Goldman Sachs is now predicting that the Fed will raise interest rates more than expected in 2022. On Monday, the Wall Street giant announced it expects four hikes – one more than previously forecasted – as the Federal Reserve battles rising inflation and a tightening jobs market. Sachs also believes the central bank will start selling some of its assets as early as July. In other Fed-related news, experts warn that markets could be whipped around this week as chairman Jerome Powell testifies before Senate at his nomination hearing on Tuesday. All eyes will be on him as he’s challenged to answer questions from Democrats and Republicans concerning inflation and his goals for “maximum employment.”


Business Insider/Harry Robertson
Goldman Sachs now thinks the Fed will hike rates four times in 2022 and start slashing its balance sheet in July

Goldman Sachs now thinks the Federal Reserve will hike interest rates four times in 2022 as it grapples with red-hot inflation, having previously penciled in only three rate rises.

The Wall Street giant said in a Monday note it believes the Fed will start selling some of its assets as early as July. The central bank currently holds almost $9 trillion worth of bonds, mainly government ones.

The rate hikes and balance-sheet reductions could prompt further volatility in stocks, by pulling down bond prices. That in turn would push up yields, making the securities look more attractive to investors.

Stocks — particularly in speculative technology companies — have tumbled this year as investors prepare for the US central bank to dial back its support for the economy and financial markets.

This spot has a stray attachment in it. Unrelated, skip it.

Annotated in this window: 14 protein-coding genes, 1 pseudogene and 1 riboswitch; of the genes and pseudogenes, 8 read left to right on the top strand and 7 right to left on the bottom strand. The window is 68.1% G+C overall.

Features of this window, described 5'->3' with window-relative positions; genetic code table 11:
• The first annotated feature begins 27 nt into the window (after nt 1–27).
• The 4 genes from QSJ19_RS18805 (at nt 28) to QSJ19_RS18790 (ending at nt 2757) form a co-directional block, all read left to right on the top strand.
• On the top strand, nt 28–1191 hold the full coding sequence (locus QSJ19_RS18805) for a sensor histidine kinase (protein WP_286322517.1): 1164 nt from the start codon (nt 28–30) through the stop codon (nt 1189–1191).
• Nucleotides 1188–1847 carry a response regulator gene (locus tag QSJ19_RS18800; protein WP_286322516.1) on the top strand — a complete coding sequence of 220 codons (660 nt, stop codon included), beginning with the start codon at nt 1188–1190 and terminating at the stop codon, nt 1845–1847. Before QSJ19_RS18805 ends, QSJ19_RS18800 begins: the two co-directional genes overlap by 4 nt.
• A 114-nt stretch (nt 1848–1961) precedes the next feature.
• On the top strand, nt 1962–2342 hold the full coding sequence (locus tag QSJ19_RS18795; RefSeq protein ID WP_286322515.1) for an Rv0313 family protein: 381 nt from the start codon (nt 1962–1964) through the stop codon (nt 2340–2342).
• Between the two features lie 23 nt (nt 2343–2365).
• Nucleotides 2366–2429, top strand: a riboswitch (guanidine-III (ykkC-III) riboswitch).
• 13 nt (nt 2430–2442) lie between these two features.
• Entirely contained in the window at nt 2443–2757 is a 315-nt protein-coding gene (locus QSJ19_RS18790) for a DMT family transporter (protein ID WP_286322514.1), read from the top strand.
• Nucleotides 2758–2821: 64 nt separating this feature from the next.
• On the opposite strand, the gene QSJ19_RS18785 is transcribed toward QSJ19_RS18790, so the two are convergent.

Goldman said that recent positive economic data was likely to intensify Fed officials’ concerns about inflation, which is running at a 39-year high.

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CNBC/Patti Domm
Inflation, rising rates and the Federal Reserve could whip stocks around in the week ahead

The bond market could again set the course for the week ahead, after rapidly rising interest rates gave stocks a choppy start to the new year.

In the coming week, key inflation reports are expected, and Federal Reserve Chairman Jerome Powell is slated to testify Tuesday at his nomination hearing before a Senate panel, while the hearing on Fed Governor Lael Brainard’s nomination to the post of vice chair is set for Thursday.

The week also marks the start of the fourth-quarter earnings period with reports from major banks JPMorgan Chase, Citigroup and Wells Fargo on Friday.

“Inflation and the Fed continue to be the theme next week, but I do think we’re looking forward to have some earnings results to sink our teeth into,” said Leo Grohowski, chief investment officer of BNY Mellon Wealth Management. “We do think it’s going to be a good quarter and a good year for earnings, which is why we’re generally upbeat on the prospect for earnings.”

You can read the entire article, here.


Politico/Victoria Guida
Powell was called on to save the economy. His next challenge will be even tougher.

Federal Reserve Chair Jerome Powell has won bipartisan praise for two years for helping to rescue the economy. Now, as he faces a Senate confirmation hearing for a new term, he has a hard message to deliver: The party’s ending.

With inflation surging at its highest rate in four decades, the Fed has begun to pull back on its extraordinary support for financial markets and is talking about raising interest rates much sooner than anyone expected. It’s a lightning-fast turnabout from just a few months ago when the central bank was still buying $120 billion in U.S. government debt every month to supercharge its efforts to keep borrowing costs low during the pandemic.

For Powell, the way forward is charged with peril: If he slams on the brakes too fast, the economy could falter and even slip into recession, dashing hopes for the Fed’s goal of “maximum employment.” Moving too slowly to rein in price spikes risks the danger of even higher inflation. Either scenario could be a nightmare for President Joe Biden’s Democrats in an election year.

Powell is widely credited with taking quick and sweeping action to keep the economy afloat during the severe pandemic disruptions, so his confirmation is not in any jeopardy. But heightened frustration among Americans about soaring prices is fueling congressional pressure on the Fed chief — a Republican who was first elevated to the chair by President Donald Trump — over how the Fed will respond.

You can read the full story, here.

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